The freeways — all of them, not just the 405 — are a lie that we tell ourselves every day: Twenty minutes door to door; it's just over the hill. Every day we approach the onramp with high expectations and hearts full of hope, and every day the 405 betrays us with unexplained delays and an unpredictable rush hour. Now, finally, we'll know the truth: Freeways lie. Only surface streets tell the truth.
And now they're making the 405 bigger. Show of hands: Who thinks this will make it easier to get to Century City?
Last weekend, my friend called up his dad and suggested that they climb back up to the old spot to watch the freeway stop.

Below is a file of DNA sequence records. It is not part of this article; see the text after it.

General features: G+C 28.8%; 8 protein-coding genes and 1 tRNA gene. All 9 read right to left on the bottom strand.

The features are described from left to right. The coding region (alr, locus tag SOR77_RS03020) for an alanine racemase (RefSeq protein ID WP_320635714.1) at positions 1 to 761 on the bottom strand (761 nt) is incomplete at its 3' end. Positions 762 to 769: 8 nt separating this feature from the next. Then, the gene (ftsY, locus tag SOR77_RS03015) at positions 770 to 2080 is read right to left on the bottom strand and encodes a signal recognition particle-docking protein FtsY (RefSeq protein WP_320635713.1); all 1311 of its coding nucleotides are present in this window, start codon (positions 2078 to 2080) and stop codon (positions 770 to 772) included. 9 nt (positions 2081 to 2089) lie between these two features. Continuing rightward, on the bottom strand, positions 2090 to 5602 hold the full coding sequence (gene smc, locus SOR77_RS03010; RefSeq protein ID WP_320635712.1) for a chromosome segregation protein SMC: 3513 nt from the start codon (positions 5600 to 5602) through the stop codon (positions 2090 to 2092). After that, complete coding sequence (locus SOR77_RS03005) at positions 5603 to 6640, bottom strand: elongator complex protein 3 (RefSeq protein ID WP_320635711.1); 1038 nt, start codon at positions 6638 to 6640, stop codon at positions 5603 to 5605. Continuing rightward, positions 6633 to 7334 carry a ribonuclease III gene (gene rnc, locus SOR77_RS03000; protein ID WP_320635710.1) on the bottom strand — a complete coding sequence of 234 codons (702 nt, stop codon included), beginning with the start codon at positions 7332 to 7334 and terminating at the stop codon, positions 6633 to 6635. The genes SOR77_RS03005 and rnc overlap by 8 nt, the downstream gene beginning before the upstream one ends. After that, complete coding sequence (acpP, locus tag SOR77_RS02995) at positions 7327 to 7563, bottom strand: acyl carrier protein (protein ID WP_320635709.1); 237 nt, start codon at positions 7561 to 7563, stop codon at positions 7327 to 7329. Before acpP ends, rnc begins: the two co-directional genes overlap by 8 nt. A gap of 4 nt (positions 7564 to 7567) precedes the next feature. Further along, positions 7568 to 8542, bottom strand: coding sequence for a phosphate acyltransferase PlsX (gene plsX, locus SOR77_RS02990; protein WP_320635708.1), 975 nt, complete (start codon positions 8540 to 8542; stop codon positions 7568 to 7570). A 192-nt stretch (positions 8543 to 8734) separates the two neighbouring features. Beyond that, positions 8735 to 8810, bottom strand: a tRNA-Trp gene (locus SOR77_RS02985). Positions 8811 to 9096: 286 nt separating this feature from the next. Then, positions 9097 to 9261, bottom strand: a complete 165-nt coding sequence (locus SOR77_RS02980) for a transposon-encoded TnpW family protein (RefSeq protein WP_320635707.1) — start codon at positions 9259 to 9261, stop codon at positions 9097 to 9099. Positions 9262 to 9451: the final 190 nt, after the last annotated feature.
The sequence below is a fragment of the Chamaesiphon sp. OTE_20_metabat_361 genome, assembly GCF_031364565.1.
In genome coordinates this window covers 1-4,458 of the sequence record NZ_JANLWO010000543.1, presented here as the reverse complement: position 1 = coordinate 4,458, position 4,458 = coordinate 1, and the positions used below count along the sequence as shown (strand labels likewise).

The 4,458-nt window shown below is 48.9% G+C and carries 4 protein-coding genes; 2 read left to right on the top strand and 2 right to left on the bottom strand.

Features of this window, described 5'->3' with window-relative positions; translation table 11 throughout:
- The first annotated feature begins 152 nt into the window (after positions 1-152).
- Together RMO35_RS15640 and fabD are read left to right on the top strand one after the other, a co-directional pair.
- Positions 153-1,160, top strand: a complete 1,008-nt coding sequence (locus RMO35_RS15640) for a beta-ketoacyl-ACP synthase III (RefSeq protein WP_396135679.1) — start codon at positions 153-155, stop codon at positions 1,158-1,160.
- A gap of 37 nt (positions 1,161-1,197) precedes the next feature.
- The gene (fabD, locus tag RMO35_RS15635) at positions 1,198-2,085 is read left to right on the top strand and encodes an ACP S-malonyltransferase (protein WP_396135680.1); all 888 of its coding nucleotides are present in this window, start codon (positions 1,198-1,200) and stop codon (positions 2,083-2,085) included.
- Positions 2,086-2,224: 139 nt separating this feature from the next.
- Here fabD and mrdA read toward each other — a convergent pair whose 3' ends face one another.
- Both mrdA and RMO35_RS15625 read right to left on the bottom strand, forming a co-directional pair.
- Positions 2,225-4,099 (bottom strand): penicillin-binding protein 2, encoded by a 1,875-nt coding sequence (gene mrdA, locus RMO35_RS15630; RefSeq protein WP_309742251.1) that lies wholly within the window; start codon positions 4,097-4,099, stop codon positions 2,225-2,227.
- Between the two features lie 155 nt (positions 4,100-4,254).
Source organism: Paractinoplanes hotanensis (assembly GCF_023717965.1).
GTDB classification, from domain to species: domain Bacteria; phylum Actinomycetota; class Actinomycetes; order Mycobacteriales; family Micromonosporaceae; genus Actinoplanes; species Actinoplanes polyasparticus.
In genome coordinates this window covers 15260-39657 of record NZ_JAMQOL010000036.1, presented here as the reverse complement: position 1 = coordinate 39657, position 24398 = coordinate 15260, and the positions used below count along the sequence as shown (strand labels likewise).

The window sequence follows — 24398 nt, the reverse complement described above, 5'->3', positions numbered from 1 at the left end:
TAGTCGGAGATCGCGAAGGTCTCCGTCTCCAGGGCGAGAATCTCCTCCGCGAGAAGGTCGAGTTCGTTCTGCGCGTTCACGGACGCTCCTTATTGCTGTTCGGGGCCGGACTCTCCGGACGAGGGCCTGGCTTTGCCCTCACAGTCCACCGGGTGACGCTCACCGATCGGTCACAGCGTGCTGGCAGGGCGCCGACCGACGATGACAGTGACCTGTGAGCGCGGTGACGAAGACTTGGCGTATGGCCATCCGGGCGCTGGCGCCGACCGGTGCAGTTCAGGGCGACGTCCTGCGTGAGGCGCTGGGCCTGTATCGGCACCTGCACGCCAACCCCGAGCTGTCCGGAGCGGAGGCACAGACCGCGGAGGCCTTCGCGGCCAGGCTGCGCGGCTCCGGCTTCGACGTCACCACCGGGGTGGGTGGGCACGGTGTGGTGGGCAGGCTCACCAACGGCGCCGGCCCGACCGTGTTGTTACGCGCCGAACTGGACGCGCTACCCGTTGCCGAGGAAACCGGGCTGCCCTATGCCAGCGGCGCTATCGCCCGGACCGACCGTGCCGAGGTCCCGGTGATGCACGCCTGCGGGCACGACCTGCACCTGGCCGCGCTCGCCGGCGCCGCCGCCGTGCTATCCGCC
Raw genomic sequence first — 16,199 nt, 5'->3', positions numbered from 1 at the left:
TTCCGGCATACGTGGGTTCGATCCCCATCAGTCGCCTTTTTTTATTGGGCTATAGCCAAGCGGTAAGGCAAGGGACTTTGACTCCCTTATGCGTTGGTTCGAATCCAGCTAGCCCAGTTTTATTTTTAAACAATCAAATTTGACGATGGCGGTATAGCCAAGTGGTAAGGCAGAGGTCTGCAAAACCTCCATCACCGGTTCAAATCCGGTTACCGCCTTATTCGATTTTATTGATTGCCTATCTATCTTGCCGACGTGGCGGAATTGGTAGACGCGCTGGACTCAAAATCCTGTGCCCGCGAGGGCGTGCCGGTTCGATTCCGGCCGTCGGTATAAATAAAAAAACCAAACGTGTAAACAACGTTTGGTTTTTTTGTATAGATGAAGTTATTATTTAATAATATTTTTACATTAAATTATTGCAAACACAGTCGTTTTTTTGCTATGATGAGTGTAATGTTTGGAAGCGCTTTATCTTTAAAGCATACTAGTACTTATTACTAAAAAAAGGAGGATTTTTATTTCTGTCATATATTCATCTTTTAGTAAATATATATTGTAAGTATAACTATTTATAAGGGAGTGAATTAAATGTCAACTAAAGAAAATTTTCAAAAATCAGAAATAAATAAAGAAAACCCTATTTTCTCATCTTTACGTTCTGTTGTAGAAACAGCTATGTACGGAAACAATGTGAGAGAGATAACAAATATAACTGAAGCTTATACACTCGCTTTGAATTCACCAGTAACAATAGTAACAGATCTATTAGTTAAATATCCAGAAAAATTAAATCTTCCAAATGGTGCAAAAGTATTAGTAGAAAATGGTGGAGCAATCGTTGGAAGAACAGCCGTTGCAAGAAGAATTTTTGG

"What are we going to see?" his father asked.
"Nothing," my friend said.
"I'm in," his father said. And so this coming weekend, the two Brentwood boys and their father will head to the western side of the Sepulveda Pass and stare at an empty ribbon of freeway asphalt and, probably, think about the intervening 50 years with a mixture of regret and joy and exhaustion.
That is, if they can get there. I hear the traffic is going to be miserable. They should take the fire road. Someone will have busted open the gate by then.
Rob Long, a writer and television producer in Hollywood, is a contributing editor to Opinion. His weekly commentary, "Martini Shot," airs on KCRW-FM (89.9).